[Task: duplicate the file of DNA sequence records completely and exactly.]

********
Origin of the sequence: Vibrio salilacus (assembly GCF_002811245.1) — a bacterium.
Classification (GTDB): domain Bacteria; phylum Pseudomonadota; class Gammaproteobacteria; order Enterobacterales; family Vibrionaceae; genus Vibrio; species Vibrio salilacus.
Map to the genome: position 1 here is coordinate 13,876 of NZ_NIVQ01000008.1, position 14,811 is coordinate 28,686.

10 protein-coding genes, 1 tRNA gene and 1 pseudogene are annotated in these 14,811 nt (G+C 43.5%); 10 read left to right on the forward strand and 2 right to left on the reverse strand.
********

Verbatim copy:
Origin of the sequence: Vibrio salilacus (assembly GCF_002811245.1) — a bacterium.
Classification (GTDB): domain Bacteria; phylum Pseudomonadota; class Gammaproteobacteria; order Enterobacterales; family Vibrionaceae; genus Vibrio; species Vibrio salilacus.
Map to the genome: position 1 here is coordinate 13,876 of NZ_NIVQ01000008.1, position 14,811 is coordinate 28,686.

10 protein-coding genes, 1 tRNA gene and 1 pseudogene are annotated in these 14,811 nt (G+C 43.5%); 10 read left to right on the forward strand and 2 right to left on the reverse strand.